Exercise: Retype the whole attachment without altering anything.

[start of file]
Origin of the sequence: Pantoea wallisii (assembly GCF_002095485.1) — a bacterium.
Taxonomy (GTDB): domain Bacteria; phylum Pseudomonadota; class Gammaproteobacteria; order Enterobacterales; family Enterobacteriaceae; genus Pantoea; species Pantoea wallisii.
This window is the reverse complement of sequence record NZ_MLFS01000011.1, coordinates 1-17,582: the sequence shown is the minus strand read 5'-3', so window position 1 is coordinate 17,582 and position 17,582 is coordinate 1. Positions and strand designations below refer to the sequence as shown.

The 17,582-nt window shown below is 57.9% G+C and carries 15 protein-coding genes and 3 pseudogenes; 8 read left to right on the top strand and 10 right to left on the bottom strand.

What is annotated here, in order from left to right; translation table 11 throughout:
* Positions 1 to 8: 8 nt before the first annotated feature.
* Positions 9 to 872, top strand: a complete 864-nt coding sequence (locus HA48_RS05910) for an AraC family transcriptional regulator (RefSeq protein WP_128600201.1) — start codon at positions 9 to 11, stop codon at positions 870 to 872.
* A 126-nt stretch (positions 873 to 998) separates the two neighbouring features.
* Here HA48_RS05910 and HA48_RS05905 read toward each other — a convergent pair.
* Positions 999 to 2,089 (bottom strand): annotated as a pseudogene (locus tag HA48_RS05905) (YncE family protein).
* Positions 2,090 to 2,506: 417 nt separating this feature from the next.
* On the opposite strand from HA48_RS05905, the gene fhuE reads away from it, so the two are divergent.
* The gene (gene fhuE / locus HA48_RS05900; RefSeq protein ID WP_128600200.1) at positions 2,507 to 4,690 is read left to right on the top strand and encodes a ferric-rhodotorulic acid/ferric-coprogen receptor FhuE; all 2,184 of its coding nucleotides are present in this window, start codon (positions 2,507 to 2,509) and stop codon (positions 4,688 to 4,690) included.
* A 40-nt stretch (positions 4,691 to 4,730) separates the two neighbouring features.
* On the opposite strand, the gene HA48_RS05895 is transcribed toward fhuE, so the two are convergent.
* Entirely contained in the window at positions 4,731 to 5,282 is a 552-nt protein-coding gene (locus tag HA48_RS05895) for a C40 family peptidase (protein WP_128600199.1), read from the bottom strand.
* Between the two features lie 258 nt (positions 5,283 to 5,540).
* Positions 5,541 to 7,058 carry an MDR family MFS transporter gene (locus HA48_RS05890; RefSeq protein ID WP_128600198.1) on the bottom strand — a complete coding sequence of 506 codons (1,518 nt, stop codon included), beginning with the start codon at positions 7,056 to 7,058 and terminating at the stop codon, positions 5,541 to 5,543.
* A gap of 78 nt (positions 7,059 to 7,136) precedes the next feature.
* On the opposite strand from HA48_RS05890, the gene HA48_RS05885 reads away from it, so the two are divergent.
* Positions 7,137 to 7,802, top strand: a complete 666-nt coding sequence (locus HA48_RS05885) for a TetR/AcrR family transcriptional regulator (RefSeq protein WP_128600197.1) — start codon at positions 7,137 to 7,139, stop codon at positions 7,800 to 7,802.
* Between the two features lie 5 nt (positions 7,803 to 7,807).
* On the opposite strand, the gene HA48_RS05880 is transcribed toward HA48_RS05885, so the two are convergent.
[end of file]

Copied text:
Origin of the sequence: Pantoea wallisii (assembly GCF_002095485.1) — a bacterium.
Taxonomy (GTDB): domain Bacteria; phylum Pseudomonadota; class Gammaproteobacteria; order Enterobacterales; family Enterobacteriaceae; genus Pantoea; species Pantoea wallisii.
This window is the reverse complement of sequence record NZ_MLFS01000011.1, coordinates 1-17,582: the sequence shown is the minus strand read 5'-3', so window position 1 is coordinate 17,582 and position 17,582 is coordinate 1. Positions and strand designations below refer to the sequence as shown.

The 17,582-nt window shown below is 57.9% G+C and carries 15 protein-coding genes and 3 pseudogenes; 8 read left to right on the top strand and 10 right to left on the bottom strand.

What is annotated here, in order from left to right; translation table 11 throughout:
* Positions 1 to 8: 8 nt before the first annotated feature.
* Positions 9 to 872, top strand: a complete 864-nt coding sequence (locus HA48_RS05910) for an AraC family transcriptional regulator (RefSeq protein WP_128600201.1) — start codon at positions 9 to 11, stop codon at positions 870 to 872.
* A 126-nt stretch (positions 873 to 998) separates the two neighbouring features.
* Here HA48_RS05910 and HA48_RS05905 read toward each other — a convergent pair.
* Positions 999 to 2,089 (bottom strand): annotated as a pseudogene (locus tag HA48_RS05905) (YncE family protein).
* Positions 2,090 to 2,506: 417 nt separating this feature from the next.
* On the opposite strand from HA48_RS05905, the gene fhuE reads away from it, so the two are divergent.
* The gene (gene fhuE / locus HA48_RS05900; RefSeq protein ID WP_128600200.1) at positions 2,507 to 4,690 is read left to right on the top strand and encodes a ferric-rhodotorulic acid/ferric-coprogen receptor FhuE; all 2,184 of its coding nucleotides are present in this window, start codon (positions 2,507 to 2,509) and stop codon (positions 4,688 to 4,690) included.
* A 40-nt stretch (positions 4,691 to 4,730) separates the two neighbouring features.
* On the opposite strand, the gene HA48_RS05895 is transcribed toward fhuE, so the two are convergent.
* Entirely contained in the window at positions 4,731 to 5,282 is a 552-nt protein-coding gene (locus tag HA48_RS05895) for a C40 family peptidase (protein WP_128600199.1), read from the bottom strand.
* Between the two features lie 258 nt (positions 5,283 to 5,540).
* Positions 5,541 to 7,058 carry an MDR family MFS transporter gene (locus HA48_RS05890; RefSeq protein ID WP_128600198.1) on the bottom strand — a complete coding sequence of 506 codons (1,518 nt, stop codon included), beginning with the start codon at positions 7,056 to 7,058 and terminating at the stop codon, positions 5,541 to 5,543.
* A gap of 78 nt (positions 7,059 to 7,136) precedes the next feature.
* On the opposite strand from HA48_RS05890, the gene HA48_RS05885 reads away from it, so the two are divergent.
* Positions 7,137 to 7,802, top strand: a complete 666-nt coding sequence (locus HA48_RS05885) for a TetR/AcrR family transcriptional regulator (RefSeq protein WP_128600197.1) — start codon at positions 7,137 to 7,139, stop codon at positions 7,800 to 7,802.
* Between the two features lie 5 nt (positions 7,803 to 7,807).
* On the opposite strand, the gene HA48_RS05880 is transcribed toward HA48_RS05885, so the two are convergent.